Under the common law a covenant was distinguished from an ordinary contract by the presence of a seal. Because the presence of a seal indicated an unusual solemnity in the promises made in a covenant, the common law would enforce a covenant even in the absence of consideration, or quid pro quo.
In this sense, covenants are more or less obsolete in the American, England, and other jurisdictions that use the tradition of common law; seals no longer have much significance, especially after the adoption of reforms that affected contracts, such as the Uniform Commercial Code which allows contracts to be formed with fewer formalities.
The word covenant is also given to certain privately arranged rules that attach to specific tracts of real property; usually these state restrictions on how the land can be used, and thus are generally known as restrictive covenants.
Historically, certain treaties and compacts have been given the name of covenant, most notably the Solemn League and Covenant that marked the Covenanters, a Protestant political organisation important in the history of Scotland. Other important documents that have been given the name covenant include the International Covenant on Civil and Political Rights and the Palestinian National Covenant.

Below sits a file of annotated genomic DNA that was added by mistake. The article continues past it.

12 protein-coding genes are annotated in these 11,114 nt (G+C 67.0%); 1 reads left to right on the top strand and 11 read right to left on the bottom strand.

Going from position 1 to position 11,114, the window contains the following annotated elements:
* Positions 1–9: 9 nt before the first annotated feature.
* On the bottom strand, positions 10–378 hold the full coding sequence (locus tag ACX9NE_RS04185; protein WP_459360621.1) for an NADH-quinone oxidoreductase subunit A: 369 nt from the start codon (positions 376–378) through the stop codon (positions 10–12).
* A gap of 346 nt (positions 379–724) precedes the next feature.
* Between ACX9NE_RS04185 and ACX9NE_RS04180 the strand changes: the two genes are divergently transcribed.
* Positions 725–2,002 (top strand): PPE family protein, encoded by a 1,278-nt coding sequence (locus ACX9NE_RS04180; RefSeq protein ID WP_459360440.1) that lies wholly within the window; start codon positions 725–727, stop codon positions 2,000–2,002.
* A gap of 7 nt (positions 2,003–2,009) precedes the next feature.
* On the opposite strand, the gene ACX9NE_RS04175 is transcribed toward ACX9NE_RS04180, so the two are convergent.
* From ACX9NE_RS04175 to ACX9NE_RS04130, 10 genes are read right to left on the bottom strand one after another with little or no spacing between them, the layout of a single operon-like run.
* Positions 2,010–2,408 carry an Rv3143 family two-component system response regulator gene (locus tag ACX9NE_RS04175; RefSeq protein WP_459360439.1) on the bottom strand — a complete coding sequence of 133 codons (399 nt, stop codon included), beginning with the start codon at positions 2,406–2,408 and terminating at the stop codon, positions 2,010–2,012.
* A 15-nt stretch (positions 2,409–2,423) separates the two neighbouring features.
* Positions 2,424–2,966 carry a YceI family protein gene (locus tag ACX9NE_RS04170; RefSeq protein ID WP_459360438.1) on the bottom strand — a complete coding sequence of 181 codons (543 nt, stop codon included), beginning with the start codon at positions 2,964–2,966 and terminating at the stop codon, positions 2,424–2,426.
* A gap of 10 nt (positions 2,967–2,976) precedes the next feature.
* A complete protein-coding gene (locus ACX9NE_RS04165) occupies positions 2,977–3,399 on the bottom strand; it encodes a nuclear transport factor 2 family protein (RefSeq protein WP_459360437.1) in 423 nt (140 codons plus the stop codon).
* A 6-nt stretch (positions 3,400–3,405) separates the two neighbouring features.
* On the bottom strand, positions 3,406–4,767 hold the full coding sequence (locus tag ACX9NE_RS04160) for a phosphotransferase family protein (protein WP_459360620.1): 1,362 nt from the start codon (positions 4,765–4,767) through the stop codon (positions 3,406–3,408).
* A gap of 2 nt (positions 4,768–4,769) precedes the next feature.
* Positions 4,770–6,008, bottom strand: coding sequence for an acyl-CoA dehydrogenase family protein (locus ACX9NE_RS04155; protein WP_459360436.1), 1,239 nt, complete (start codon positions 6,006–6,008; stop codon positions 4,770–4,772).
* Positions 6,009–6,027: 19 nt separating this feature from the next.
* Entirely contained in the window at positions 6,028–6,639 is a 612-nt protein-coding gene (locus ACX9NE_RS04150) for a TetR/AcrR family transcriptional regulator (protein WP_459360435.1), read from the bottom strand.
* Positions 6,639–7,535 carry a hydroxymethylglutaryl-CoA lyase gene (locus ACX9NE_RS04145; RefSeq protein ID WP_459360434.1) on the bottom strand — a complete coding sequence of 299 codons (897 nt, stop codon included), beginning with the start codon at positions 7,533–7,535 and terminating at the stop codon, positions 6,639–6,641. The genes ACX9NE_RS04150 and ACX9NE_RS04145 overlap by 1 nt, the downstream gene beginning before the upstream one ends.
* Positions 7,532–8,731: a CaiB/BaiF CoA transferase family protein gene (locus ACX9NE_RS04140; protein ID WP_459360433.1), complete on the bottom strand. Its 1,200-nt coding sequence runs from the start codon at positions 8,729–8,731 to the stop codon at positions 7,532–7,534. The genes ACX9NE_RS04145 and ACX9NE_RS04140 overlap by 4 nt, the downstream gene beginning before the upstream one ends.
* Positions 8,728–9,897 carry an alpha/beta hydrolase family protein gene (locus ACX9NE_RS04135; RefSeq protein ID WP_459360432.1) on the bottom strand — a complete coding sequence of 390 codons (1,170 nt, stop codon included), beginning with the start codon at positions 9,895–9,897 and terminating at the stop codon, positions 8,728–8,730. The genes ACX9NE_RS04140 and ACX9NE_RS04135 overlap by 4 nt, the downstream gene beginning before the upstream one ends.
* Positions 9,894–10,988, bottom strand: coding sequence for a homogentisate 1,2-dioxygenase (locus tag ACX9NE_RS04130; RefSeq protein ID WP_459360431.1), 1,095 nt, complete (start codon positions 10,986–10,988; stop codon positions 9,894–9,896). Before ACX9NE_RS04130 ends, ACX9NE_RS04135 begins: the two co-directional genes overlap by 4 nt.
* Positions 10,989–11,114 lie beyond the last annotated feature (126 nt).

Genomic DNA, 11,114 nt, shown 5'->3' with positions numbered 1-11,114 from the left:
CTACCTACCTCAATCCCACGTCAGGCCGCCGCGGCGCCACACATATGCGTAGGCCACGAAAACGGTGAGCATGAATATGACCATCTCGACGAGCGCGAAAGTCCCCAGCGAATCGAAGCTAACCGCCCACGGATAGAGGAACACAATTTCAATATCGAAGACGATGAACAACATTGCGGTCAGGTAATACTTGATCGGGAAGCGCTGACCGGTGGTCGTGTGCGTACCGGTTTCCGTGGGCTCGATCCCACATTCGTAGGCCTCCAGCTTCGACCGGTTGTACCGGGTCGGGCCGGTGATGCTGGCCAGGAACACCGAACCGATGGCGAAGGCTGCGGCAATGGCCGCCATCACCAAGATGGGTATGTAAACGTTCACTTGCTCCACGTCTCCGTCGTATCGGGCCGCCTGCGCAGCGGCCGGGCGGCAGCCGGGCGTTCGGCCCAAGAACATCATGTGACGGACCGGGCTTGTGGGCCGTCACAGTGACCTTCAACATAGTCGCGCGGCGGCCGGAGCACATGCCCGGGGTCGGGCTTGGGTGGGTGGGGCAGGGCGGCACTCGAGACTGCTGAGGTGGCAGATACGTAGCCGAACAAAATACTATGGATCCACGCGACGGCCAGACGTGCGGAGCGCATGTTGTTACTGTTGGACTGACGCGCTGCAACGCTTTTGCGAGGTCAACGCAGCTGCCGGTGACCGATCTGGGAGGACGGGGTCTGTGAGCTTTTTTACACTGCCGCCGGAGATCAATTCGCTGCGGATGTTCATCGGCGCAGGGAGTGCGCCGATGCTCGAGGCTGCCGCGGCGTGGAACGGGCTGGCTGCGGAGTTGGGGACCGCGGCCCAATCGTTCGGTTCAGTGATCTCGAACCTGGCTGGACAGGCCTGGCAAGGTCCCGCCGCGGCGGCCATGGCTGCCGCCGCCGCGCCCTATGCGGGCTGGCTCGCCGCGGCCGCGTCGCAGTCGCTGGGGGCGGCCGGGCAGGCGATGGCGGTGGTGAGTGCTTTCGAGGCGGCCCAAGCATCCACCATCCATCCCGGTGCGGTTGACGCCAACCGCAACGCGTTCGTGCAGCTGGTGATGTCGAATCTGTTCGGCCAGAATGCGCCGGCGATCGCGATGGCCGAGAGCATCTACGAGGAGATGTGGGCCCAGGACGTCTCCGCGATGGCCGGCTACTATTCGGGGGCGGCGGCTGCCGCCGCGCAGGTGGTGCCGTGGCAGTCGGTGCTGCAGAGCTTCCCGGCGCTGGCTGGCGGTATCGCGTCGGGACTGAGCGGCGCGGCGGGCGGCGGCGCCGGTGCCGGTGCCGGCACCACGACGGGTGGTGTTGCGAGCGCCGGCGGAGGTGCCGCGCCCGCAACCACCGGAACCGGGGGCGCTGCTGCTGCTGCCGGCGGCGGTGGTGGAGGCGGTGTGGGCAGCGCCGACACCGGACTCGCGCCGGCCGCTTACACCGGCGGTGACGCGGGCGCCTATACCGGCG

Covenant is also the customary word used to translate the Hebrew word berith as it is used in the Hebrew Bible. While the word is used to identify treaties or similar solemn pacts between rulers or individuals, the most important covenant in the Bible is the covenant between God and the Jews. This covenant was the basis for the Torah, and the Jews' status as God's chosen people. By the covenant, Jews understand that God had promised to undertake certain things on behalf of the people of Israel, and that the Jews owed God obedience and worship in return.
The Biblical covenants could be subdivided into several sub-headings: